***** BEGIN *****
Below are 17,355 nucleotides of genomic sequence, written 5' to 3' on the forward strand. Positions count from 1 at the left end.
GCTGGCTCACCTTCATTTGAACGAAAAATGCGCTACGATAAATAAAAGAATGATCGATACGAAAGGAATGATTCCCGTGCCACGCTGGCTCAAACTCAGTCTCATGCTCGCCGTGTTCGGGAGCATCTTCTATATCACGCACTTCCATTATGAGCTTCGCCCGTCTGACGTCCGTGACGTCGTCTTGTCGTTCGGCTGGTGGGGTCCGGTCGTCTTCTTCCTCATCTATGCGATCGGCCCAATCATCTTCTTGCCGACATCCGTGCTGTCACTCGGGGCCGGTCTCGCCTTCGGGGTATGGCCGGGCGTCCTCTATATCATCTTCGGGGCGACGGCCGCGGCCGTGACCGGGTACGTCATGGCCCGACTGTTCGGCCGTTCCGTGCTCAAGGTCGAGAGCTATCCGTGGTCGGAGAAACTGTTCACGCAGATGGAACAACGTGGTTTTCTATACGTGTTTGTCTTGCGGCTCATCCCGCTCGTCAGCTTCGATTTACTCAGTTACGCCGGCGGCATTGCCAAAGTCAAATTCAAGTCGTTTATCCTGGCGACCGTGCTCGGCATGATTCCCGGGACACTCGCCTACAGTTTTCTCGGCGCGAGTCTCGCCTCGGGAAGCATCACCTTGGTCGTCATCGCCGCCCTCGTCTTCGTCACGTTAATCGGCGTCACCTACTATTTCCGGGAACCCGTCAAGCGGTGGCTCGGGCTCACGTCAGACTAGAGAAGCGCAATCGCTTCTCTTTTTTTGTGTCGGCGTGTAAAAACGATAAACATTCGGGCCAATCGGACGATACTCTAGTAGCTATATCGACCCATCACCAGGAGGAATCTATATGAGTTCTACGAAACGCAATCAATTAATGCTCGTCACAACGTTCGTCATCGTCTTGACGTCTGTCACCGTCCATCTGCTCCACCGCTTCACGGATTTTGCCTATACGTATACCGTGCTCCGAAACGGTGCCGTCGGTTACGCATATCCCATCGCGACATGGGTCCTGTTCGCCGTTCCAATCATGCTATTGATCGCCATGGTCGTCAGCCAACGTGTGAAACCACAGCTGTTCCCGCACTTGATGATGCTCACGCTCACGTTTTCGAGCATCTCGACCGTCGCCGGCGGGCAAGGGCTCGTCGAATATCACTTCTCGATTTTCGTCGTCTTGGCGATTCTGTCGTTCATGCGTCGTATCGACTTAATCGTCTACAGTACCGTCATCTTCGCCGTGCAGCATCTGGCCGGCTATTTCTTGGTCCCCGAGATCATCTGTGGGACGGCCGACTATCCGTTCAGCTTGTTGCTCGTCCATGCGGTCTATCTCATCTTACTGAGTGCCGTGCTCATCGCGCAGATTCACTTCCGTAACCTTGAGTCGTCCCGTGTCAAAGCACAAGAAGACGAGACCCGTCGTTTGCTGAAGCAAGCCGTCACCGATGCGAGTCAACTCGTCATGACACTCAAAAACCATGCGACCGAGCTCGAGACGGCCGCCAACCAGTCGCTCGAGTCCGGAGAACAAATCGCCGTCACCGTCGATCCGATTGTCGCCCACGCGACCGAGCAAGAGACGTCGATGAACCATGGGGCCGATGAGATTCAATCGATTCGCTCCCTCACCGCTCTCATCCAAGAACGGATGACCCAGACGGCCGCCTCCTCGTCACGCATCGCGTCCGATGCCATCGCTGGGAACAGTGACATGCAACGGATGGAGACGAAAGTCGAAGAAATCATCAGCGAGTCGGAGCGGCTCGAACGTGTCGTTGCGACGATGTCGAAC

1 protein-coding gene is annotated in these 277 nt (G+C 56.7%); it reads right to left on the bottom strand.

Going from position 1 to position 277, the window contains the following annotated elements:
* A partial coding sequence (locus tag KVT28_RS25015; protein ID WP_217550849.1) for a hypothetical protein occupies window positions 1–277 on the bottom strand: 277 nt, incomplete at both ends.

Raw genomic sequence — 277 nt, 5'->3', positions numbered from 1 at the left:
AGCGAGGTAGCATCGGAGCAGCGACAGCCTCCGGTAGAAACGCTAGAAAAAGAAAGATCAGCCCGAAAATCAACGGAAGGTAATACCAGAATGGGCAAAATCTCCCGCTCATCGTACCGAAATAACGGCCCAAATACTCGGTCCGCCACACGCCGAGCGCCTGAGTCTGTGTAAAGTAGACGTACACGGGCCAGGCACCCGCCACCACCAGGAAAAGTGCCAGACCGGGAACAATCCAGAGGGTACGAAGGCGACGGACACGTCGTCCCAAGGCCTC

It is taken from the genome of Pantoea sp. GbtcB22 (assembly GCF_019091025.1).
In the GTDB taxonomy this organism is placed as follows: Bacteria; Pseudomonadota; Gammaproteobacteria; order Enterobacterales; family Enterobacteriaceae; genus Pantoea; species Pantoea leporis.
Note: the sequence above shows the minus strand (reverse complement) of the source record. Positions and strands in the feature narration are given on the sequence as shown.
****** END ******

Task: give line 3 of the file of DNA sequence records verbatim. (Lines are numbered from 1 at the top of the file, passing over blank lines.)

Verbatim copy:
1 protein-coding gene is annotated in these 277 nt (G+C 56.7%); it reads right to left on the bottom strand.